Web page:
Gopher is a direct competitor of HTTP.
It failed to evolve and is stuck with a basic set of features but it does provide links.
Thus it is a really light alternative to what became the WWW (websites + browsers).
I always wanted to dig in this world where there are still a hundred (or a thousand) of users.
And I created pygopher and its main library pygopher_server.
This project allows me to:
- learn Python (as I don’t know it really well)
- manage a daemon in Python
- discover the Gopher space
The code uses the impressive Flask-Gopher library maintained by Michael Lazar to handle the Gopher protocol (requests and responses). It is itself based on Flask, the well-known Python Web framework.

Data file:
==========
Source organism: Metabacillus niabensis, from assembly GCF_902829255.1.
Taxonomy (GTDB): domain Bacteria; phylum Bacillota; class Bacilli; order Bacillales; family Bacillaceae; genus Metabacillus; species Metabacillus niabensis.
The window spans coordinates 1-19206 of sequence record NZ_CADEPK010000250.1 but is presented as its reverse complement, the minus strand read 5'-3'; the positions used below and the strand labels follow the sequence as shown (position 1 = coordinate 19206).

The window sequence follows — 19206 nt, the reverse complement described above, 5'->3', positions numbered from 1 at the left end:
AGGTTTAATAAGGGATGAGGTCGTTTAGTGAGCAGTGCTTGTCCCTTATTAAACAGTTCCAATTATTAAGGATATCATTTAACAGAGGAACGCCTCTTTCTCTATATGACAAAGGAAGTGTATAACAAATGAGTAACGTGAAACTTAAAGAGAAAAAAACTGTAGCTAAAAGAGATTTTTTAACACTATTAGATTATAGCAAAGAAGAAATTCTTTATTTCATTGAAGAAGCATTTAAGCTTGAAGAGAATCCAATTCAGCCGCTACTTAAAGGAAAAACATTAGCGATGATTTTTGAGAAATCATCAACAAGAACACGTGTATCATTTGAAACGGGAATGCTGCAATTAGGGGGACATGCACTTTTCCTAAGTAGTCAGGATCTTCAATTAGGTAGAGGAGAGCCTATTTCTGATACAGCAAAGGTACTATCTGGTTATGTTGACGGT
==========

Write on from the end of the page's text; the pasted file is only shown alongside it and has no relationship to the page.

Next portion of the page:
The features I added:
- some security features
- remote content (JSON) can be gathered before being displayed
- Jinja2 can be used
- templates can display: “banner” or figlets
- templates can be cached
- basic “plugins” system to add new
- basic implementations of the PROXY protocol: v1 and v2 versions
- provide some statistics about usage
- rework of the documentation
An instance is publicly available here: gopher://gopher.t18s.fr
No need to write a client,
lynx runs great.
$ lynx gopher://gopher.t18s.fr
But if you want to use a SSL connection, the use of a third-party tunneling program is needed (like ptlstunnel).
pygopher daemon must be run behind a HAProxy (or an alternative) instance.
It adds some features I will never implement:
- manage a SSL certificate, even if the
gopherprotocol does not support this (Flask-Gopher can handle TLS now)
- add basic security with rate-limit
I use pyenv to manage the Python version.
Of course, there is an Ansible playbook to deploy everything.
Some useful links
Some Gopher proxies (HTTP -> Gopher):